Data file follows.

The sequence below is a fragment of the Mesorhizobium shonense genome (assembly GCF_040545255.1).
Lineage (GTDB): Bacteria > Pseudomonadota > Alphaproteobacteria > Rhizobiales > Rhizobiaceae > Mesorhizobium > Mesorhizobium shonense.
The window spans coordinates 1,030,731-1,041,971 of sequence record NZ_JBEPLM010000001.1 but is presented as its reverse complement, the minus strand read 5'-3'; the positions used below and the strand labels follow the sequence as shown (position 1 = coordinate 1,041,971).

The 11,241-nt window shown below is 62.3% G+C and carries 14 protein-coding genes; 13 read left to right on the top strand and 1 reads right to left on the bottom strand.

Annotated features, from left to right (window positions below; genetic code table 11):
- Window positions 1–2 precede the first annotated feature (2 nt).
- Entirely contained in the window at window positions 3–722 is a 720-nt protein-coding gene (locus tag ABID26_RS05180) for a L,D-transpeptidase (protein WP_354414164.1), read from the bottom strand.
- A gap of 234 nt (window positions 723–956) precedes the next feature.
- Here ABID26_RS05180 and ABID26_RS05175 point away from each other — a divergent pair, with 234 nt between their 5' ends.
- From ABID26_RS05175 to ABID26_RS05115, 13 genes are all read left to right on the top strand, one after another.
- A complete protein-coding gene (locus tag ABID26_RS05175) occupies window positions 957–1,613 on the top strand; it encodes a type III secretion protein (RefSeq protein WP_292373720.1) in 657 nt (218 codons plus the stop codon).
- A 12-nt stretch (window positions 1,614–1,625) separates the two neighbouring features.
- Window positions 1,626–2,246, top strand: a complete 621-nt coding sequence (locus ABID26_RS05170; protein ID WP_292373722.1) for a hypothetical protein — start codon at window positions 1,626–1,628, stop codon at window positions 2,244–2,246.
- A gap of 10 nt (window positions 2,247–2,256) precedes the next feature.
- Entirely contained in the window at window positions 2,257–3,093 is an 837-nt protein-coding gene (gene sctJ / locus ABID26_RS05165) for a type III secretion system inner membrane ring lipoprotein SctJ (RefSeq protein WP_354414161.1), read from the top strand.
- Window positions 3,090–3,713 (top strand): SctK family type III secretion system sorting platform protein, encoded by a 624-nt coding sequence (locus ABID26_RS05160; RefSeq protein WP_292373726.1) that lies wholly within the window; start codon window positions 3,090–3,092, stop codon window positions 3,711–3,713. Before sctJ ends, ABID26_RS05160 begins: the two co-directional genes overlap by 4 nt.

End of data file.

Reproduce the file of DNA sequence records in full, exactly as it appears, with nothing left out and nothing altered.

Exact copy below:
The sequence below is a fragment of the Mesorhizobium shonense genome (assembly GCF_040545255.1).
Lineage (GTDB): Bacteria > Pseudomonadota > Alphaproteobacteria > Rhizobiales > Rhizobiaceae > Mesorhizobium > Mesorhizobium shonense.
The window spans coordinates 1,030,731-1,041,971 of sequence record NZ_JBEPLM010000001.1 but is presented as its reverse complement, the minus strand read 5'-3'; the positions used below and the strand labels follow the sequence as shown (position 1 = coordinate 1,041,971).

The 11,241-nt window shown below is 62.3% G+C and carries 14 protein-coding genes; 13 read left to right on the top strand and 1 reads right to left on the bottom strand.

Annotated features, from left to right (window positions below; genetic code table 11):
- Window positions 1–2 precede the first annotated feature (2 nt).
- Entirely contained in the window at window positions 3–722 is a 720-nt protein-coding gene (locus tag ABID26_RS05180) for a L,D-transpeptidase (protein WP_354414164.1), read from the bottom strand.
- A gap of 234 nt (window positions 723–956) precedes the next feature.
- Here ABID26_RS05180 and ABID26_RS05175 point away from each other — a divergent pair, with 234 nt between their 5' ends.
- From ABID26_RS05175 to ABID26_RS05115, 13 genes are all read left to right on the top strand, one after another.
- A complete protein-coding gene (locus tag ABID26_RS05175) occupies window positions 957–1,613 on the top strand; it encodes a type III secretion protein (RefSeq protein WP_292373720.1) in 657 nt (218 codons plus the stop codon).
- A 12-nt stretch (window positions 1,614–1,625) separates the two neighbouring features.
- Window positions 1,626–2,246, top strand: a complete 621-nt coding sequence (locus ABID26_RS05170; protein ID WP_292373722.1) for a hypothetical protein — start codon at window positions 1,626–1,628, stop codon at window positions 2,244–2,246.
- A gap of 10 nt (window positions 2,247–2,256) precedes the next feature.
- Entirely contained in the window at window positions 2,257–3,093 is an 837-nt protein-coding gene (gene sctJ / locus ABID26_RS05165) for a type III secretion system inner membrane ring lipoprotein SctJ (RefSeq protein WP_354414161.1), read from the top strand.
- Window positions 3,090–3,713 (top strand): SctK family type III secretion system sorting platform protein, encoded by a 624-nt coding sequence (locus ABID26_RS05160; RefSeq protein WP_292373726.1) that lies wholly within the window; start codon window positions 3,090–3,092, stop codon window positions 3,711–3,713. Before sctJ ends, ABID26_RS05160 begins: the two co-directional genes overlap by 4 nt.